The national tour of Fiddler on the Roof carries on the legacy of a legendary piece of musical theatre history. When Fiddler opened on Broadway in 1964, it ran for a record-breaking 3,242 performances, and it has since seen countless professional productions all over the world. It may not be the flashiest or most stylistically current musical in the world, but it is an iconic and important one with universal themes that are just as relevant today as when it was written.
I think my favorite part of the show was the comedy, expertly executed by John Preece, a man who has played the lead role of Tevye literally thousands of times. His experience shows, as he is able to elicit laughs with a mere gesture placed at exactly the right moment. He plays up the comedy in his interactions with other townspeople, his comic, one-sided conversations with a sometimes befuddling God, and especially with his wife, Golde, with whom he maintains a charmingly relatable love-hate relationship.
As with the comedy, the show really hinges on Tevye for the drama; his struggles are sometimes portrayed lightly and sometimes quite seriously. The real heart of the show lies in his encountering his daughters' modern ideas and desires. Tzeitel wants to marry for love instead of being paired by the matchmaker, Hodel is romanced by a revolutionary who leads her away from home, and Chava marries outside of the Jewish faith. Tevye wrestles with the competing values of tradition and ensuring the happiness of his family, through which he shows a good deal of compassion and open-mindedness but also reveals a breaking point that he is not willing to approach: that of allowing a contradiction of their religious beliefs. This moment seems particularly relevant at a time where social change brings many tradition-oriented Americans to re-evaluate their preconceptions and beliefs to accommodate a more accepting and diverse society.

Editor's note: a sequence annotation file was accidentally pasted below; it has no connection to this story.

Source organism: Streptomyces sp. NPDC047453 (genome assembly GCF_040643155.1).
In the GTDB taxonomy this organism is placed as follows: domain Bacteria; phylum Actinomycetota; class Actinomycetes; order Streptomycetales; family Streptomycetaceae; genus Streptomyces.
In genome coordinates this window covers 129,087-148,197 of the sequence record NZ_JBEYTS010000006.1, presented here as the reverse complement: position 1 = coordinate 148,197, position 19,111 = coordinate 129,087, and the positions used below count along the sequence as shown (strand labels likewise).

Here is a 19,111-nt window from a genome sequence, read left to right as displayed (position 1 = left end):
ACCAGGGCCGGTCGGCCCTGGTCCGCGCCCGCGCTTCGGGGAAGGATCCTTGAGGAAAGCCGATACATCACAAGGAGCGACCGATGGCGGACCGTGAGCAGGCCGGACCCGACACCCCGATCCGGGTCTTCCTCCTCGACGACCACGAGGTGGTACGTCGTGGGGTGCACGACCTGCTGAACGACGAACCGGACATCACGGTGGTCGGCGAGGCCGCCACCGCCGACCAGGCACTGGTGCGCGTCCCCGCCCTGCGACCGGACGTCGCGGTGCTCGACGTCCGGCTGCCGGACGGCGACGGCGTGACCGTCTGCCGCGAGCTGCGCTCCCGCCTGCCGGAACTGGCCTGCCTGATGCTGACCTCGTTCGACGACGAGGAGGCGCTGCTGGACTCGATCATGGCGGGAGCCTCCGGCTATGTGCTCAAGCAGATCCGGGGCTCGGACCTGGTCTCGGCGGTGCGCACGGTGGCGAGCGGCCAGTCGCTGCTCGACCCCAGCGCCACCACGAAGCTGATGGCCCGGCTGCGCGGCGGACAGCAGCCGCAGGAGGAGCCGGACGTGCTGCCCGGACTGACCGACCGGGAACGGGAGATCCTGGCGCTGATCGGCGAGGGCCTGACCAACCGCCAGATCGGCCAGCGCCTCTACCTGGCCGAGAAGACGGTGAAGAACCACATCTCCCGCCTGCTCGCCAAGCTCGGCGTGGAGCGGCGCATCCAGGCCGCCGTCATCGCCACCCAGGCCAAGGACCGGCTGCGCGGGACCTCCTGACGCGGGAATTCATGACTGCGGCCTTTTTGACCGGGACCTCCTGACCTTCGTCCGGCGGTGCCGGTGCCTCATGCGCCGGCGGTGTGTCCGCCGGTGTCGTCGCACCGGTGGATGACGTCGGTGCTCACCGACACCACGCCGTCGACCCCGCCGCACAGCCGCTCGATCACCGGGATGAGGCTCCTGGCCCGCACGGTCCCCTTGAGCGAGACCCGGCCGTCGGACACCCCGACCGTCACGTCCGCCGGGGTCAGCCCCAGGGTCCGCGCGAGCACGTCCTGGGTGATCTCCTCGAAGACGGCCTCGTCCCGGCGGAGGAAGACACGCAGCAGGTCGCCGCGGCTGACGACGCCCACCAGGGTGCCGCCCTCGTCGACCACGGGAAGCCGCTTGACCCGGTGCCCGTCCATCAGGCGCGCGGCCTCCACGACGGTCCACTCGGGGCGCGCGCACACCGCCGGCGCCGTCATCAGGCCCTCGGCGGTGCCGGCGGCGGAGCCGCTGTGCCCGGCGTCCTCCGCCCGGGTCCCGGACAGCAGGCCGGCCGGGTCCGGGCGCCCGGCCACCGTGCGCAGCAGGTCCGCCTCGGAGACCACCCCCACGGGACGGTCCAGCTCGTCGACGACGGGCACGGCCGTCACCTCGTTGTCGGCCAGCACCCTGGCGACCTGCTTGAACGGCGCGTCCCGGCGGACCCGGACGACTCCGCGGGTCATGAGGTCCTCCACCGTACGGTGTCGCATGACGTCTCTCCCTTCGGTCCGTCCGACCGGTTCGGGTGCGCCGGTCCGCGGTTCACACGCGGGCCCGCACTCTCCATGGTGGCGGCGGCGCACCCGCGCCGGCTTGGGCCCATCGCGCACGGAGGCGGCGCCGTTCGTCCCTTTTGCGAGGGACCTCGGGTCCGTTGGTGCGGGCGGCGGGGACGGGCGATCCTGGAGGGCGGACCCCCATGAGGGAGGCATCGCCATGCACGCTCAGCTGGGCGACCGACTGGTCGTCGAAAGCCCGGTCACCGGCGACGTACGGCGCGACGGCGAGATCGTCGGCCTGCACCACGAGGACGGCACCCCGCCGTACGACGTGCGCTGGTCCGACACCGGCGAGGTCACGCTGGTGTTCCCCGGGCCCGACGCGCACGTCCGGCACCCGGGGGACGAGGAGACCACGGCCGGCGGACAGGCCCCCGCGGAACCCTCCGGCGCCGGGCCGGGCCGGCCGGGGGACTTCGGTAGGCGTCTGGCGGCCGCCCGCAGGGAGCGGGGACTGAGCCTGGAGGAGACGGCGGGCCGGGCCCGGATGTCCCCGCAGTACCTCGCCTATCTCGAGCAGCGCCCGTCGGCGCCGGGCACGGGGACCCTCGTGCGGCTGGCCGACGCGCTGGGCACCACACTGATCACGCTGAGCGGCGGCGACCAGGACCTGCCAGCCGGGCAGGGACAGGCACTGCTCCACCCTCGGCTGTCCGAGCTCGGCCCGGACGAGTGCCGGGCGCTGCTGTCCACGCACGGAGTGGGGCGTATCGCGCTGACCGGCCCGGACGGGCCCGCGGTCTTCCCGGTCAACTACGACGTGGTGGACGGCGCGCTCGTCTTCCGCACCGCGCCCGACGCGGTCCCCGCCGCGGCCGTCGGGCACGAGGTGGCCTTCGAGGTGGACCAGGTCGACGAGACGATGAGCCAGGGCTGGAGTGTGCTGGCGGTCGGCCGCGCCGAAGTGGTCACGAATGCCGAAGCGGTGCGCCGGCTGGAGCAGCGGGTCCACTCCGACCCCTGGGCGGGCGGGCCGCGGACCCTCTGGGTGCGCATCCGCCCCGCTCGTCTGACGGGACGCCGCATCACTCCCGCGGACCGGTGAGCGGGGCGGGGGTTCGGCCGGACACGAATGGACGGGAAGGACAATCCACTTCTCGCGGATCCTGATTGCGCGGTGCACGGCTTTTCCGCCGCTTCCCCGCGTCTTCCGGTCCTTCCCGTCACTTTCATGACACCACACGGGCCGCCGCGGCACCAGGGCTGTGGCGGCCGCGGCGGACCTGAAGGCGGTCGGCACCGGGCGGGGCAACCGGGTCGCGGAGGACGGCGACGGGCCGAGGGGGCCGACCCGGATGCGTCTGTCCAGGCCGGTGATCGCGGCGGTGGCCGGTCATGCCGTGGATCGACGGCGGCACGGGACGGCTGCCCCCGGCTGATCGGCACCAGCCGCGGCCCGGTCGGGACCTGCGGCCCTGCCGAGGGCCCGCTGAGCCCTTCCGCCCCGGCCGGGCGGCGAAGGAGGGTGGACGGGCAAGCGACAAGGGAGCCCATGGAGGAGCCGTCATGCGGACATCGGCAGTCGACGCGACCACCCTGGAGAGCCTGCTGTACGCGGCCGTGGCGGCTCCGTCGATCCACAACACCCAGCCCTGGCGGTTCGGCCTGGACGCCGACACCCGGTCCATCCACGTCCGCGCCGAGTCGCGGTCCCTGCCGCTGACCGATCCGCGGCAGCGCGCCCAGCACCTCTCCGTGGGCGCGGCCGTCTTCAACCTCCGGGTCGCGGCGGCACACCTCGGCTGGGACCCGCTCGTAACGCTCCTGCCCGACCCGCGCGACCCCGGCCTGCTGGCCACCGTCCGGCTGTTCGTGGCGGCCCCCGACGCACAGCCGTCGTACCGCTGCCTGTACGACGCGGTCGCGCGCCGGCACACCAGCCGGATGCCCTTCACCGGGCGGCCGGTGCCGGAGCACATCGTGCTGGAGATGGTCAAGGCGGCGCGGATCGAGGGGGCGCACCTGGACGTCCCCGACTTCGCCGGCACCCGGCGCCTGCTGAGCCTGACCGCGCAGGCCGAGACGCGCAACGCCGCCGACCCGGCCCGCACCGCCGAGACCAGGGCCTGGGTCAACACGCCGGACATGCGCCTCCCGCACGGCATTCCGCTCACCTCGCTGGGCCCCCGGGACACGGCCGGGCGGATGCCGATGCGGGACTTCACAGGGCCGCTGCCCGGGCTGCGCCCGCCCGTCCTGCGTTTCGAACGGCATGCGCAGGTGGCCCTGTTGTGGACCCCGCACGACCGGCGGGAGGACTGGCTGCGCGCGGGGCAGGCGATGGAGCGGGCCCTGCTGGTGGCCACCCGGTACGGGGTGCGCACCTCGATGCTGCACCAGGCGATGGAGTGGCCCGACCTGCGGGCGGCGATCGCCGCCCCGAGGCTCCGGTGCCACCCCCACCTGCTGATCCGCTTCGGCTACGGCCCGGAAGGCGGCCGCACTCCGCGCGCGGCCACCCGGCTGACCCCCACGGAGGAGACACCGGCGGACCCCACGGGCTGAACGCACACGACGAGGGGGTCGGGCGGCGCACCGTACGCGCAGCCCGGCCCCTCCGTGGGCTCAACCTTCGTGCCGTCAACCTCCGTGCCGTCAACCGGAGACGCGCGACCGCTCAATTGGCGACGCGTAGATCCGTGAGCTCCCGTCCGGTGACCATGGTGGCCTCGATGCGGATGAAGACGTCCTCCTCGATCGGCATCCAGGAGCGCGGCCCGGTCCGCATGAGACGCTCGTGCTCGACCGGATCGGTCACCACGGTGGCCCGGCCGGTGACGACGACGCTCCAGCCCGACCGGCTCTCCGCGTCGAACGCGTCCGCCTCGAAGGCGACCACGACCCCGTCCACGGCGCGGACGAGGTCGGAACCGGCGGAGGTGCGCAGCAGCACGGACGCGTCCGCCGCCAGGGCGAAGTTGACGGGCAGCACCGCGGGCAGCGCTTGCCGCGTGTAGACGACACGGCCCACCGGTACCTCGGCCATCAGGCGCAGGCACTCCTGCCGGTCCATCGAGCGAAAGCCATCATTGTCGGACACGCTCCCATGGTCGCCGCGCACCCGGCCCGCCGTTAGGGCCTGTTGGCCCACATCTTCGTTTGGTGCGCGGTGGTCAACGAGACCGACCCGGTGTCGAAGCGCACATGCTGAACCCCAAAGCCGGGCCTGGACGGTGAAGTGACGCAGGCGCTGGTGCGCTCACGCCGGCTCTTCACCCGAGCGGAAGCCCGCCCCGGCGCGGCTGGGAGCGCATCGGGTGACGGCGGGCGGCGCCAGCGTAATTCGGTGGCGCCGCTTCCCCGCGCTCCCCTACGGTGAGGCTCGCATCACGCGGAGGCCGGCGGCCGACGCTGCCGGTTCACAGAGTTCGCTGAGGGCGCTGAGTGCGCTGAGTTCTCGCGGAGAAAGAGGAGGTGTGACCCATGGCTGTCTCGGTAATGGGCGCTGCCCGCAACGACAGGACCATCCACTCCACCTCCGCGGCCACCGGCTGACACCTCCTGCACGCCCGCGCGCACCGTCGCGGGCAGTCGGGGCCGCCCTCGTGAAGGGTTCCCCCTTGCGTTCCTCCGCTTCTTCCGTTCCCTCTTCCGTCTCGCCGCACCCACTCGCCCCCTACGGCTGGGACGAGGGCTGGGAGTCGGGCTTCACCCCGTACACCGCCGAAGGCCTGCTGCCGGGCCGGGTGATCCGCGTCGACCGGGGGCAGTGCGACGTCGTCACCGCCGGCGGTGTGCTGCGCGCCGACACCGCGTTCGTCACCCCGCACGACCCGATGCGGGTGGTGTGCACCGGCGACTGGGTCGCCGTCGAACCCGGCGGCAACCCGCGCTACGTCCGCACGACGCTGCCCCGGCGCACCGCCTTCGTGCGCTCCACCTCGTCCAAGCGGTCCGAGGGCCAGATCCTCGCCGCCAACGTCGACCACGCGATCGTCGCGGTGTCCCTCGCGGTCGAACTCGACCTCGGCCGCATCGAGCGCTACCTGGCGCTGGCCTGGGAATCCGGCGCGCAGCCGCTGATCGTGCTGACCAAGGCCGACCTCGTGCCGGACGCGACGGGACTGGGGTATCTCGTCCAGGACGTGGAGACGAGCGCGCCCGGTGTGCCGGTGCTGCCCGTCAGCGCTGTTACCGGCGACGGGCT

Amid the profound themes and historical importance, this production of Fiddler had some impressive production values. There are a few very impressive sequences featuring the original choreography of the legendary Jerome Robbins, including the celebratory "To Life" and "The Bottle Dance," in which dancers display remarkable precision and control in a variety of dance styles. "Tevye's Dream" is a sweeping, dramatic number that provides some welcome theatricality, including tantalizing visual effects and my favorite costume of the night: what can only be described as a giant Muppet version of Fruma-Sarah, the departed wife of the butcher Lazar Wolf.
Having been in a high school production of Fiddler on the Roof myself (playing the 60-year-old Lazar Wolf at 17...we made it work), I came into the show remembering many of the classic songs, and I left humming them once again. The fun, upbeat "Matchmaker, Matchmaker," "Miracle of Miracles," and "If I Were a Rich Man" contrast with the more serious "Sabbath Prayer," "Anatevka," and "Far From the Home I Love" in a score that is varied and surprisingly catchy. Tevye has a heartbreakingly touching moment in the poetic "Chaveleh (Little Bird)" sequence, and relationships are articulated in "Now I Have Everything" and "Do You Love Me?," during which Tevye and Golde break their usually critical rapport and admit the importance of love in a family.
Overall, Fiddler on the Roof is a must-see for Broadway fanatics because it is such an influential part of musical theatre history. It is a cultural landmark, a window into an important period of history that we must remember and learn from, and an enduring reminder of the challenging yet rewarding nature of social change. It's no wonder that Fiddler has become such a cherished theatrical "tradition."